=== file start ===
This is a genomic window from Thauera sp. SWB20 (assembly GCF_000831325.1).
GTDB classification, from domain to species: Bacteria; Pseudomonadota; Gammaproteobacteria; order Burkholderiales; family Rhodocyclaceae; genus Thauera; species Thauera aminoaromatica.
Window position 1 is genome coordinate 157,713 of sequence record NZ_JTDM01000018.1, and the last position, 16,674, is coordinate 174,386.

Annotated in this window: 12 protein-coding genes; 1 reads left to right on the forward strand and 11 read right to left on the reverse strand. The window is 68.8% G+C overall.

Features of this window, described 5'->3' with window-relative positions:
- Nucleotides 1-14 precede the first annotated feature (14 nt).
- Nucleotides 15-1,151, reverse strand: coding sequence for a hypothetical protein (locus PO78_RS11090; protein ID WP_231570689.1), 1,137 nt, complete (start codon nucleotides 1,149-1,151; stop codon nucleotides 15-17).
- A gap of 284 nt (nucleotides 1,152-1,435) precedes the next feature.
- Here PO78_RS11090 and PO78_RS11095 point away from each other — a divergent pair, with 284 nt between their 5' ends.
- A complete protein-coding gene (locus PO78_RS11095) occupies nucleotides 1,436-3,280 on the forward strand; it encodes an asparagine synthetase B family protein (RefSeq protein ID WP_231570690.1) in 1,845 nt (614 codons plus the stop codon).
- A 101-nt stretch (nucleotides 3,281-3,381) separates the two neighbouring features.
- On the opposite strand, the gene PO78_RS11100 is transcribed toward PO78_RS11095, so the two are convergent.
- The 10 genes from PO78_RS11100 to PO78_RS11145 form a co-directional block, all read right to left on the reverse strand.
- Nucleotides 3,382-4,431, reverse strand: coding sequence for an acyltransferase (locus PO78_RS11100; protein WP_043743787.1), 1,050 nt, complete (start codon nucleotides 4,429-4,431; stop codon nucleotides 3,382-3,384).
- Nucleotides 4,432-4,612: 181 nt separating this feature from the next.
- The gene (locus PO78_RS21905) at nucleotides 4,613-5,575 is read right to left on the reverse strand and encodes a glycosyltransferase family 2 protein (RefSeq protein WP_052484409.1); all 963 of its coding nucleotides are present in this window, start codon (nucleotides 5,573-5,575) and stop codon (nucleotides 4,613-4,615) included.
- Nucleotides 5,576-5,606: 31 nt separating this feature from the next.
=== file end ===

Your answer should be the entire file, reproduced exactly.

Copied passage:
This is a genomic window from Thauera sp. SWB20 (assembly GCF_000831325.1).
GTDB classification, from domain to species: Bacteria; Pseudomonadota; Gammaproteobacteria; order Burkholderiales; family Rhodocyclaceae; genus Thauera; species Thauera aminoaromatica.
Window position 1 is genome coordinate 157,713 of sequence record NZ_JTDM01000018.1, and the last position, 16,674, is coordinate 174,386.

Annotated in this window: 12 protein-coding genes; 1 reads left to right on the forward strand and 11 read right to left on the reverse strand. The window is 68.8% G+C overall.

Features of this window, described 5'->3' with window-relative positions:
- Nucleotides 1-14 precede the first annotated feature (14 nt).
- Nucleotides 15-1,151, reverse strand: coding sequence for a hypothetical protein (locus PO78_RS11090; protein ID WP_231570689.1), 1,137 nt, complete (start codon nucleotides 1,149-1,151; stop codon nucleotides 15-17).
- A gap of 284 nt (nucleotides 1,152-1,435) precedes the next feature.
- Here PO78_RS11090 and PO78_RS11095 point away from each other — a divergent pair, with 284 nt between their 5' ends.
- A complete protein-coding gene (locus PO78_RS11095) occupies nucleotides 1,436-3,280 on the forward strand; it encodes an asparagine synthetase B family protein (RefSeq protein ID WP_231570690.1) in 1,845 nt (614 codons plus the stop codon).
- A 101-nt stretch (nucleotides 3,281-3,381) separates the two neighbouring features.
- On the opposite strand, the gene PO78_RS11100 is transcribed toward PO78_RS11095, so the two are convergent.
- The 10 genes from PO78_RS11100 to PO78_RS11145 form a co-directional block, all read right to left on the reverse strand.
- Nucleotides 3,382-4,431, reverse strand: coding sequence for an acyltransferase (locus PO78_RS11100; protein WP_043743787.1), 1,050 nt, complete (start codon nucleotides 4,429-4,431; stop codon nucleotides 3,382-3,384).
- Nucleotides 4,432-4,612: 181 nt separating this feature from the next.
- The gene (locus PO78_RS21905) at nucleotides 4,613-5,575 is read right to left on the reverse strand and encodes a glycosyltransferase family 2 protein (RefSeq protein WP_052484409.1); all 963 of its coding nucleotides are present in this window, start codon (nucleotides 5,573-5,575) and stop codon (nucleotides 4,613-4,615) included.
- Nucleotides 5,576-5,606: 31 nt separating this feature from the next.